Laser Tissue Welding in Wound Healing and Surgical Repair

Russell Urie, Tanner Flake, Kaushal Rege

Research output: Contribution to journalArticlepeer-review

3 Scopus citations


Laser tissue welding (LTW) is a sutureless technique for sealing incised or wounded tissue and is an attractive alternative or supplement in various surgeries. In LTW, chromophores convert laser light to heat which ultimately results in tissue sealing. While LTW has had success without exogenous absorbers, introducing chromophores that absorb near-infrared light creates differential laser absorption and allows for a laser wavelength that minimizes tissue damage. Additionally, chromophore-embedded thin biopolymer films have been used to create robust tissue bonding in larger tissue geometries. Advances in LTW procedures and materials (chromophores and composites) can reduce treatment complexity, facilitate welding of larger tissue, and result in higher tensile strengths compared to suturing in many cases. However, the elevated temperatures reached due to laser light absorption and concomitant heat generation can cause significant tissue damage in some cases, and procedural and material improvements to LTW are underway to optimize the trade-off between tissue damage and tissue seal strength.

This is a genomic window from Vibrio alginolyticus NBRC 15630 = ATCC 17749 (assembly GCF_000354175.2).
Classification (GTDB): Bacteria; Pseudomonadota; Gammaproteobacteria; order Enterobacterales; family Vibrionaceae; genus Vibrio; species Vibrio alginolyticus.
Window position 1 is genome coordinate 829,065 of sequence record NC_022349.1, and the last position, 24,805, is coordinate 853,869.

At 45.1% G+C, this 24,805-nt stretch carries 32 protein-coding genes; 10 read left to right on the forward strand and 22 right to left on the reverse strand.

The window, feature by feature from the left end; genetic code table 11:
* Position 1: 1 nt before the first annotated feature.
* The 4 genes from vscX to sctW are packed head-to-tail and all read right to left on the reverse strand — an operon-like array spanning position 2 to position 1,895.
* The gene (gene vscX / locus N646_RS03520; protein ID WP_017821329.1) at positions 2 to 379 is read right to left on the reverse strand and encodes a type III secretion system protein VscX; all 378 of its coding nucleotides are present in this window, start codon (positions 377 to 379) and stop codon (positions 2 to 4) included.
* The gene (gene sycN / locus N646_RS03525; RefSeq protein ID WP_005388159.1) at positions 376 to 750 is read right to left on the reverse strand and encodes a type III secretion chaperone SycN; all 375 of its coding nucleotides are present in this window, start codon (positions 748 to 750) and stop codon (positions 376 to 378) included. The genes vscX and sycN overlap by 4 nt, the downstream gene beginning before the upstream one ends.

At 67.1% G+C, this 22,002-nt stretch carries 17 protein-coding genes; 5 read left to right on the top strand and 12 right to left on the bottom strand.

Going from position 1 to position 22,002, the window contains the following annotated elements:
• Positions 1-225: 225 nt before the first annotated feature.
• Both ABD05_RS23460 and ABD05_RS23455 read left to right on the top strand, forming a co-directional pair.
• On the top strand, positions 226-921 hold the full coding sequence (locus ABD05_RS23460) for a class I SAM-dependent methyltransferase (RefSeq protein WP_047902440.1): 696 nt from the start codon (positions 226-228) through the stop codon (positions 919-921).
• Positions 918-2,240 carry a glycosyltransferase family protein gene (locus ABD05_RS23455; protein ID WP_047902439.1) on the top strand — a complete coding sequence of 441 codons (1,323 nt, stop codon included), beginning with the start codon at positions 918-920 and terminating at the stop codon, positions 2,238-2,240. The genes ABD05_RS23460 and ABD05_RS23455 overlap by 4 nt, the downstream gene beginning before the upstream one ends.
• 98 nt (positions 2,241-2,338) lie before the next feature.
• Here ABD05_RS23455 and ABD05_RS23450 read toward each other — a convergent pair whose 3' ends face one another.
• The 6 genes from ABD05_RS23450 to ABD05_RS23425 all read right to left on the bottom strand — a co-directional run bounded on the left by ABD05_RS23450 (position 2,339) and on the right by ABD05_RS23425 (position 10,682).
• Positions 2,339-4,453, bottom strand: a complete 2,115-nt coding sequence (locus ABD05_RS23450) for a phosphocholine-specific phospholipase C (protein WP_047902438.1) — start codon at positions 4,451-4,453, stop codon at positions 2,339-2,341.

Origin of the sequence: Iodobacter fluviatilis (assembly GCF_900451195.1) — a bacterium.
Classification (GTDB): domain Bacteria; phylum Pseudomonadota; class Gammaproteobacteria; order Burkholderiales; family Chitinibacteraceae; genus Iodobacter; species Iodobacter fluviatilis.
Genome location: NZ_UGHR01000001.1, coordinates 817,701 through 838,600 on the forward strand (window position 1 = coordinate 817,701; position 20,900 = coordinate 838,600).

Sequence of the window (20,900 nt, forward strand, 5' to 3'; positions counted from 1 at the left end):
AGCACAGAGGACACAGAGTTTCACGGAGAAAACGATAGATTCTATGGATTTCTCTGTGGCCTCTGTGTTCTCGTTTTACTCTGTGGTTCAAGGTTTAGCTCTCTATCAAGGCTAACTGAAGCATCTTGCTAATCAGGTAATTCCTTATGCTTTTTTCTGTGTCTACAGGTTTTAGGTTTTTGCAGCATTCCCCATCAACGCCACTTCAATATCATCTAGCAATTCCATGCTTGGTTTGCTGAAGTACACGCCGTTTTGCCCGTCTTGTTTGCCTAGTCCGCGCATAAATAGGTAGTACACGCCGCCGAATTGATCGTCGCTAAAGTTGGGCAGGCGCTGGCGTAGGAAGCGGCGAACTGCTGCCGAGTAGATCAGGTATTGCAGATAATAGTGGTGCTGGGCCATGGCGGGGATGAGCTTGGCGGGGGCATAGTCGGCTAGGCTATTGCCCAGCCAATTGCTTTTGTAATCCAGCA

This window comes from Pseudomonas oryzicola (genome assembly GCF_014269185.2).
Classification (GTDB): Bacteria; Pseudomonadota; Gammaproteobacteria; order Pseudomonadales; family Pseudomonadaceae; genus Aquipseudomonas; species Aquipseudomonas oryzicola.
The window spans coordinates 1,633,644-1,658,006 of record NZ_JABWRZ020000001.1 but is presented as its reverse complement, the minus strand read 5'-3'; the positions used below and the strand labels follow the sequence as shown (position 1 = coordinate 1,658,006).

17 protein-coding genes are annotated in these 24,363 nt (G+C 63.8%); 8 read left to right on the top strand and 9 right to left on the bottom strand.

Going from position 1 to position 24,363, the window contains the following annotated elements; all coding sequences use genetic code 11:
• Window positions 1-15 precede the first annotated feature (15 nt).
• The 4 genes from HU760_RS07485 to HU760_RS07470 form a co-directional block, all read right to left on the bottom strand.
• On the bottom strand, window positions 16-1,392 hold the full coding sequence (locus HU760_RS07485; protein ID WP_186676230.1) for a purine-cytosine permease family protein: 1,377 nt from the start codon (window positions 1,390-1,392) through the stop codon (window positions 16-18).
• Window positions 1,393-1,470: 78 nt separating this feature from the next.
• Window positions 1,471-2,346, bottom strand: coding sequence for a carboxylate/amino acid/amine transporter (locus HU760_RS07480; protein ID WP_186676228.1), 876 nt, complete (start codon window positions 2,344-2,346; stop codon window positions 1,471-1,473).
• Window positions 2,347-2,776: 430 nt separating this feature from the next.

Original languageEnglish (US)
Pages (from-to)303-324
Number of pages22
JournalFrontiers in Nanobiomedical Research
StatePublished - May 1 2017

ASJC Scopus subject areas

  • Biotechnology
  • Medicine (miscellaneous)
  • Biochemistry
  • Molecular Biology
  • Clinical Biochemistry
  • Cancer Research


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